Myanmar polls: Suu Kyi’s pro-democracy party ahead

RSTV Bureau
Yangon: Leader of Myanmar's National League for Democracy party, Aung San Suu Kyi visits a polling station on the outskirts Yangon, Myanmar, Sunday, Nov. 8, 2015.  Photo - PTI

Yangon: Leader of Myanmar’s National League for Democracy party, Aung San Suu Kyi visits a polling station on the outskirts Yangon, Myanmar, Sunday, Nov. 8, 2015.
Photo – PTI

Aung San Suu Kyi’s pro-democracy party secured leads in nearly all of the first batch of seats to be declared from Myanmar’s election, as the opposition National League for Democracy (NLD) eyed massive gains to carry it to power after decades of military dominance. Suu Kyi’s National League for Democracy’s hopes of a decisive victory surged on Monday afternoon after poll authorities handed it 15 of the first 16 seats to be counted in Yangon.

Earlier party spokesman Win Htein told the press that unofficial tallies showed the opposition was “on track to win more than 70 per cent of seats around the country.”

The principal opposition party NLD needs 67 per cent of available parliamentary seats to enjoy a majority. That would be enough to overwhelm the ruling USDP and their military allies — who are gifted 25 per cent of seats by a constitution scripted to ensure they still have a major stake in the future.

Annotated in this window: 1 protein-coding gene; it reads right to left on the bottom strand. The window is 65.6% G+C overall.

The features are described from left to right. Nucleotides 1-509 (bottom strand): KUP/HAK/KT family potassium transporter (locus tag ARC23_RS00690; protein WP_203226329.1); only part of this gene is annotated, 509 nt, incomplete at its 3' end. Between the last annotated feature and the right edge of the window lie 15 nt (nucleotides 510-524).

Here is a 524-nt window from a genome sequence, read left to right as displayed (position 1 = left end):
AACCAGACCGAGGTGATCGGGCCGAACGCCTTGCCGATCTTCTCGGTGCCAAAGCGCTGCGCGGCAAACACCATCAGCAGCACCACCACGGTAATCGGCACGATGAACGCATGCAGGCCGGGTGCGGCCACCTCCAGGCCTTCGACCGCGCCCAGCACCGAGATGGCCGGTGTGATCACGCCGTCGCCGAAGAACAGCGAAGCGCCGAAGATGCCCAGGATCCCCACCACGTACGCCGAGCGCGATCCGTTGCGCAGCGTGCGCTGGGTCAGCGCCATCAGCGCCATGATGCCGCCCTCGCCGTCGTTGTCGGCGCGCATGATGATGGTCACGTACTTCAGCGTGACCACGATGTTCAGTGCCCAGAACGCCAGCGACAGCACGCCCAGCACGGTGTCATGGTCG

The army-backed USDP, or Union Solidarity and Development Party, said it was ready for a wipeout in the commercial capital Yangon, while several of its heavyweights – including its chairman — lost their seats.

Yangon : Leader of Myanmar's National League for Democracy party, Aung San Suu Kyi, delivers a speech with party patron Tin Oo, left, from a balcony of her party headquarters in Yangon, Myanmar, Monday, Nov. 9, 2015.  Photo - PTI

Yangon : Leader of Myanmar’s National League for Democracy party, Aung San Suu Kyi, delivers a speech with party patron Tin Oo, left, from a balcony of her party headquarters in Yangon, Myanmar, Monday, Nov. 9, 2015.
Photo – PTI

On the other hand, Suu Kyi, who is still barred from the presidency under the army-drafted constitution, remained cautious, but hinted at victory.

“It is not the time to congratulate our candidates who we think have won the election,” she told supporters and journalists from the balcony of her party’s Yangon headquarters.

“But people have an idea of the result even if I don’t say it,” she added amid her supporter’s jubilation.

According to Myanmar’s election authorities, the preliminary figures would be released within 48 hours of Sunday’s vote, and a full nationwide count in 10 days or so. Meanwhile, NLD supporters were buoyant on the streets of the capital city Yangon.

“I have no doubt about the results. I think everything is going to change,” said Yee Yee, 30, a market spice seller.

Even the state-backed Global New Light of Myanmar declared the “dawn of a new era”, while USDP heavyweight Shwe Mann conceded on his Facebook page that he had lost his seat to his NLD challenger.

(With inputs from the Agencies)